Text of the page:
The humble, lowly feet, at the very base of the whole body, like beasts of burden are expected to bear our weight and everything we carry day after day, year after year. They bear this weight while standing, walking, skipping, hopping or running, but are rarely thought about until something goes wrong. With a little yoga forethought we can prolong the health of our feet and hopefully they will see us through without complaining.
The way we stand on our feet has repercussions in the knees, hips, spine, shoulders and neck. For the health of the whole body we should stand evenly on our feet. In the feet there are three points to spread the weight amongst. They are the centre of the heel and two points on the broadness of the foot. One in line with the big toe and one in line with the little toe. When our weight is evenly distributed in this way we have a solid and well grounded base to stand upon. People who tend to weigh down into the inside or outside of the foot not only lose the support of their arches and develop bunions, but also can develop problems in their knees, hips and spine because of the uneven support. Putting uneven weight into the front and back of the feet will have another set of problems for all those joints. When wearing high heels we cannot help but put the weight to the front of the foot which means to stand up straight we have to add more of a lumbar curve and potentially painfully compress the lumbar vertebrae.
After we have identified and activated these three points then we need to activate the arches between them. There are three arches in our feet: one across the broadness, one from the little toe side down to the heel and one on the big toe side down to the heel. When we activate these arches we create a lightness in the feet which sends messages up to the knees and hips to help bear some of the weight too. In other words by activating the tripod (pressing down into the three points and lifting the three arches) muscles around the knees and hips are activated. This brings the legs and feet into their ideal alignment.
A really effective way of drawing this energy upwards is with the help of kirchashira marma. A marma is very similar to an acupressure point. According to ayurveda, yoga’s sister science of health, there are invisible streams of energy (prana) flowing through the body in channels or nadis. At certain places along these nadis there are marma points through which we can access and influence our prana. One such point is kirchashira marma which lies in the centre of the sole of the foot just in front of the heel pad. Activating this point is great for improving our posture and relieving muscular tension especially in the feet. When we spread the weight out into the ball of the foot and create a lift from this marma point we are activating all three of our arches, our toes naturally spread and we create the postural alignment necessary for the health of our joints. We should activate kirchashira marma whenever we are wanting to have great alignment whether sitting at our desk or standing.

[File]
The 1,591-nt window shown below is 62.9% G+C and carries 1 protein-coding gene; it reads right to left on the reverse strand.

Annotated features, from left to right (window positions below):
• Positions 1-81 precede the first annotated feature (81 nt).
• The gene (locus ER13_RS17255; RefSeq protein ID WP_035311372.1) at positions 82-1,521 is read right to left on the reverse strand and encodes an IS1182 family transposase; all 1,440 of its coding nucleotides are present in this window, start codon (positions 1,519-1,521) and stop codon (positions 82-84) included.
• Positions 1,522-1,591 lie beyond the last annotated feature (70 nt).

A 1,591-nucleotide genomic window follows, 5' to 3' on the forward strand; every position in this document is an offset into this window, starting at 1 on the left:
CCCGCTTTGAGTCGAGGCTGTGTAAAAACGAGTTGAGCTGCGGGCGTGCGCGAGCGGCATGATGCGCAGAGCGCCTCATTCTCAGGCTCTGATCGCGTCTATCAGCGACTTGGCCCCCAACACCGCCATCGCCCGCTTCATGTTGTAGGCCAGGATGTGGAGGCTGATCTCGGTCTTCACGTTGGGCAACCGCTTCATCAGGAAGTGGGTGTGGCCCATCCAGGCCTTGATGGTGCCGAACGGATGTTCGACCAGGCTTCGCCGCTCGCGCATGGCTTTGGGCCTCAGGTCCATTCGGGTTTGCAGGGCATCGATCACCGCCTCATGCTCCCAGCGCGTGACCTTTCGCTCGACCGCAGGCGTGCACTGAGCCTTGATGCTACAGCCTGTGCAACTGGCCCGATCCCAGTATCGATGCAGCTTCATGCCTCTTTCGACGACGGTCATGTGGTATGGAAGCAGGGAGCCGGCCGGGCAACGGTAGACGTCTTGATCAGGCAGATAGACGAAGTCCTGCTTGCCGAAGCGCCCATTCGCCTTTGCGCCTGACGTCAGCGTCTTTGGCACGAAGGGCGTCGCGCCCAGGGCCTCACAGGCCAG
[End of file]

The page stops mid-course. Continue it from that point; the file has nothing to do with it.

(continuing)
One last point to mention in relation to the weight bearing in the feet is that both feet should take an even amount of weight and if possible we should also stand with our feet parallel to each other. For people with certain congenital conditions like bandiness or pigeon toes this may not be possible but this is the general rule.
Joint activations of the feet release stagnant energy which can cause joint pain and swelling. Joint activations bring blood supply to the joint which not only nourishes it but also carries away waste products which if left can build up and trigger all sorts of arthritic type problems. Joint activations help to encourage the release a special joint lubrication known as synovial fluid which helps the joint to work smoothly.
Activations are very simple and include ankle rotations in both directions, ankle flex and extend, and toes curl and spread. Two fun activations are wiggle your toes as if you are playing the piano and lying on your back with your legs in the air shake your feet vigorously as if you have a crab biting your toes. Even though joint activations are so basic and simple they should not be looked down upon but adopted by even the most advanced asana practitioners. They are also recommended for those who travel long journeys, and those who spend a prolonged time in bed or seated. As they say, “look after your feet and they will look after you!” And that’s a big task isn’t it!
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